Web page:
NEW YORK — If the holidays still seem a long way off, you clearly haven’t done much television channel surfing lately.
The Hallmark channel has already begun two months of wall-to-wall holiday programming. Lifetime has ramped up its seasonal selections with 10 new made-for-TV movies, the first one airing last weekend. ABC Family’s annual “25 Days of Christmas” programming isn’t enough, so they do a “Countdown to 25 Days of Christmas,” starting Sunday.
This is in addition to all the old favorites, from Charlie Brown to Frosty the Snowman, that will fill broadcast network schedules during the next month. An already popular television genre is growing in power, judging by the 22 new movies Hallmark and Lifetime are rolling out between them, and a new Disney holiday musical.
“This is a strategy that developed naturally from demand,” said Rob Sharenow, executive vice president of programming at the Lifetime networks. “It’s really giving people what they want.”
A sneak preview of the movie Christmas Song on Hallmark on Nov. 3 was a hit that left the network second behind ESPN in cable viewership at that time, the Nielsen company said. Hallmark’s 2006 movie, The Christmas Card, is still the network’s most-watched original movie and will be repeated again this season.
“Others try and emulate and replicate and copy what we do, but because of our brand, no one can do it like we do,” said Bill Abbott, CEO of the Hallmark Channels.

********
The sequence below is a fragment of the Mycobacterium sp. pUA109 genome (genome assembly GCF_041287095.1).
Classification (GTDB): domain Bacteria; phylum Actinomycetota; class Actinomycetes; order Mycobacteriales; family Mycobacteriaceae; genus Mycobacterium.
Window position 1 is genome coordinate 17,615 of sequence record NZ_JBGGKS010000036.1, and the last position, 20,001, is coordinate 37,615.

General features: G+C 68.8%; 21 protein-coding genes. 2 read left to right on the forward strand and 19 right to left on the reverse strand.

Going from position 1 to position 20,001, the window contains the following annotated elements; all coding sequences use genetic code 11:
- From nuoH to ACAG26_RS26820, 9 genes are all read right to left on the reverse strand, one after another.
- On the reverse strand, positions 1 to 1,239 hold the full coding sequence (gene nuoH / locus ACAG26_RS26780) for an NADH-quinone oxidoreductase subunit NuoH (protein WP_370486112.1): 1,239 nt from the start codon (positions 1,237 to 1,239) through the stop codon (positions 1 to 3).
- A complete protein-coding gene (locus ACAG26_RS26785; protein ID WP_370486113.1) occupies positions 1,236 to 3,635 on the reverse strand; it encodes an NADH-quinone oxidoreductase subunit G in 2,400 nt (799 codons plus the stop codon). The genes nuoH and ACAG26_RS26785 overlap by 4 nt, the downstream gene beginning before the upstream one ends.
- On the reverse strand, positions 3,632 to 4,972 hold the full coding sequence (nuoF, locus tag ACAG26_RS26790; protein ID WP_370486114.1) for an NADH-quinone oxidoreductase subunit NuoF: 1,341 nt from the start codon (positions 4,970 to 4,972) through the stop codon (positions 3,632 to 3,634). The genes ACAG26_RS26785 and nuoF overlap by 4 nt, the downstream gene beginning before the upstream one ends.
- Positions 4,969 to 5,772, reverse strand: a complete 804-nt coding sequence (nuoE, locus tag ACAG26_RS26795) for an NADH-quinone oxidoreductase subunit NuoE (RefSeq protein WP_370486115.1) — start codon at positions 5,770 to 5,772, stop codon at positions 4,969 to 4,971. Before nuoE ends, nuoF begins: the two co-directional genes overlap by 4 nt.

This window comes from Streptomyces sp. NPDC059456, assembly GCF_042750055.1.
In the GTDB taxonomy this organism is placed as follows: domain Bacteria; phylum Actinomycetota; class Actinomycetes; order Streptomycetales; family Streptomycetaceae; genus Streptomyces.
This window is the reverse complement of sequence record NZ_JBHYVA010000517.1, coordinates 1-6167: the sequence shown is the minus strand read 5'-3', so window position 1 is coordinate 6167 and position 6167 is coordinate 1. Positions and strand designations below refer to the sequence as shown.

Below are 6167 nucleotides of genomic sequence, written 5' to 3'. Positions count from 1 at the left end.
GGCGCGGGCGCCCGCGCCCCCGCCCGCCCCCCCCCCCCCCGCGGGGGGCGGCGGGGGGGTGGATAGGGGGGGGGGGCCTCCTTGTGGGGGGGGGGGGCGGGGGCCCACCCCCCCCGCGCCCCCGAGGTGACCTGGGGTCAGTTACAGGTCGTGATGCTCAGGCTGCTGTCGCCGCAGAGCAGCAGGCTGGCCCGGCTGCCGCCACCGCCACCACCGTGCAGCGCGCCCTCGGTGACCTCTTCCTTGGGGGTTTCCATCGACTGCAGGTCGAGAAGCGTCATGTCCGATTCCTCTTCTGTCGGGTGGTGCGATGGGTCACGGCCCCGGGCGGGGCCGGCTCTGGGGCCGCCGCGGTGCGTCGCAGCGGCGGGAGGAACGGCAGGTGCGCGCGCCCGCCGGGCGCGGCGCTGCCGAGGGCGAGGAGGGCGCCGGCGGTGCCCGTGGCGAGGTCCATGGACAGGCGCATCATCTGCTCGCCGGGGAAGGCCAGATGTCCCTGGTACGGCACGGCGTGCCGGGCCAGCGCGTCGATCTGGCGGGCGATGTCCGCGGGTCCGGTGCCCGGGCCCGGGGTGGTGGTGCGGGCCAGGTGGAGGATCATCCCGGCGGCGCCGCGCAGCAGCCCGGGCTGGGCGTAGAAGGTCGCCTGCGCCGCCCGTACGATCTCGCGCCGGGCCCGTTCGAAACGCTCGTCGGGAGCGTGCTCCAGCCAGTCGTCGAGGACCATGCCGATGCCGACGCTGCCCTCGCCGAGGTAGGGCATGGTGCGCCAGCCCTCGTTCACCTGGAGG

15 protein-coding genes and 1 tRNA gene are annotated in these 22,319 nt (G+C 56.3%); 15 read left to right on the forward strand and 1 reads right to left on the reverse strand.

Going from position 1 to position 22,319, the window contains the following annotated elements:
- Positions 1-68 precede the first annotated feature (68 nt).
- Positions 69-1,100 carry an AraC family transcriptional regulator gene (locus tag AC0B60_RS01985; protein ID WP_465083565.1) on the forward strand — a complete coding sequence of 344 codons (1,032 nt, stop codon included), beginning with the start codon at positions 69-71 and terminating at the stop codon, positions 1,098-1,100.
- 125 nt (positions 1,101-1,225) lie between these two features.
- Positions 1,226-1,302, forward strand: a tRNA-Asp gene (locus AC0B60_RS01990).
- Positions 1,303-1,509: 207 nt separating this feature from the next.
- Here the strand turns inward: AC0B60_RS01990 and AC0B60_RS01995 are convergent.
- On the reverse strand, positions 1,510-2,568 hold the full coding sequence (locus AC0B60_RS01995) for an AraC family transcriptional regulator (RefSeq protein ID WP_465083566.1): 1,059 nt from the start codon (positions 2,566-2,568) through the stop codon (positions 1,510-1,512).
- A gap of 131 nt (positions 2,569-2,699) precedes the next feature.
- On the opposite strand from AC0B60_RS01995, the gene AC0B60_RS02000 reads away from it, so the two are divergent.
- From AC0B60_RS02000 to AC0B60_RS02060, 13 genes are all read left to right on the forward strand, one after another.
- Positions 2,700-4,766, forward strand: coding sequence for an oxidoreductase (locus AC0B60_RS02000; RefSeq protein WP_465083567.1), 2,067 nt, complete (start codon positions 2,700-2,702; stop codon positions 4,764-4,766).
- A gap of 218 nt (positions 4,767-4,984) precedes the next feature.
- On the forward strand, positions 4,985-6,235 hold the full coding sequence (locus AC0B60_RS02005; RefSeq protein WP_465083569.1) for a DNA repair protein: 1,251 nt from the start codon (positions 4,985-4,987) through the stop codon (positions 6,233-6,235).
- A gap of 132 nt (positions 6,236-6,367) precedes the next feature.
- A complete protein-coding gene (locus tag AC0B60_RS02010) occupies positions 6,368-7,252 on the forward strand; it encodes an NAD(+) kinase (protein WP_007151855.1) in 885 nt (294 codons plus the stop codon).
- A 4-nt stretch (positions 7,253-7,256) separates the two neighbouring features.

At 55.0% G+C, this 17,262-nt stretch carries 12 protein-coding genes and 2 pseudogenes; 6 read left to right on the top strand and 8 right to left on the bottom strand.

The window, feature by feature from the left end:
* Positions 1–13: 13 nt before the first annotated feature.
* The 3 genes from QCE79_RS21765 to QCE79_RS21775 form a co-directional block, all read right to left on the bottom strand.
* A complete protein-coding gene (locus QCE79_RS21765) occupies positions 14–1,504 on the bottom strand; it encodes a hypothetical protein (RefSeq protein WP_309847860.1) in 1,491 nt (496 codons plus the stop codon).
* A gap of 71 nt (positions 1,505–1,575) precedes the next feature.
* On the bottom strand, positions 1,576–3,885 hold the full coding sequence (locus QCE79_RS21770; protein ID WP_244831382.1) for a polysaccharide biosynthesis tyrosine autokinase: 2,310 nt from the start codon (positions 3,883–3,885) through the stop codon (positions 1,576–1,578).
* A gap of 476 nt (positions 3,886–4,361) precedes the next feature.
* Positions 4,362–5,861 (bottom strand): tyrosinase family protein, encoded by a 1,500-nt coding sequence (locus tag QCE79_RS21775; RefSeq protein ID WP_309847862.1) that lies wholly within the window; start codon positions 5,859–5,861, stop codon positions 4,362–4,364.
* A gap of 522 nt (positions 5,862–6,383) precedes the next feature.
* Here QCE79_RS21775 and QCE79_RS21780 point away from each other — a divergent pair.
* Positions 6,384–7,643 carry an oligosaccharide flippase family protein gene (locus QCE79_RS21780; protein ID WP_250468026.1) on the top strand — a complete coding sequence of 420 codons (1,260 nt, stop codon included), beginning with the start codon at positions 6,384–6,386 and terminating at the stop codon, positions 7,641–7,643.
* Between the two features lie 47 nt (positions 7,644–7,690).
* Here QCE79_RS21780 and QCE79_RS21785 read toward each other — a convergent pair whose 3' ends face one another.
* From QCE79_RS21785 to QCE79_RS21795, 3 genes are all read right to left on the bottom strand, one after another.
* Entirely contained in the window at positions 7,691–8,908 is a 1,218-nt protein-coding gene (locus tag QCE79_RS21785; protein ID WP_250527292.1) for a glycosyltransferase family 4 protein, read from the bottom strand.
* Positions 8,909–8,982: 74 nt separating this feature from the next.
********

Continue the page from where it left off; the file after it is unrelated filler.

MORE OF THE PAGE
Lifetime’s aggressive investment makes it the relative newcomer in this area. The longtime maker of TV movies that appeal to women is coming off its biggest success in years, October’s Steel Magnolias remake with Queen Latifah, which surprised even network executives with its potency.
Its movies feature Mira Sorvino, Shelley Long, George Wendt and Lea Thompson. Wendt and Long play Mr. and Mrs. Santa Claus as they’re about to meet their future daughter-in-law, Ralph Macchio is a former dance champion who comes back to win a Christmas Eve dance contest, and Thompson is featured in Love at the Christmas Table.
Hallmark’s original movies are premiering every Saturday and Sunday night heading into Christmas.
With titles such as Hitched for the Holidays, A Bride for Christmas, Matchmaker Santa, Come Dance With Me and Love at the Thanksgiving Day Parade, the focus is pretty clear.
ABC Family’s holiday focus is on movies that started in theaters, such as Home Alone and Elf. Its own production is The Mistle-Tones, about a woman who creates her own Christmas singing group after being turned down for a spot in a well-known group.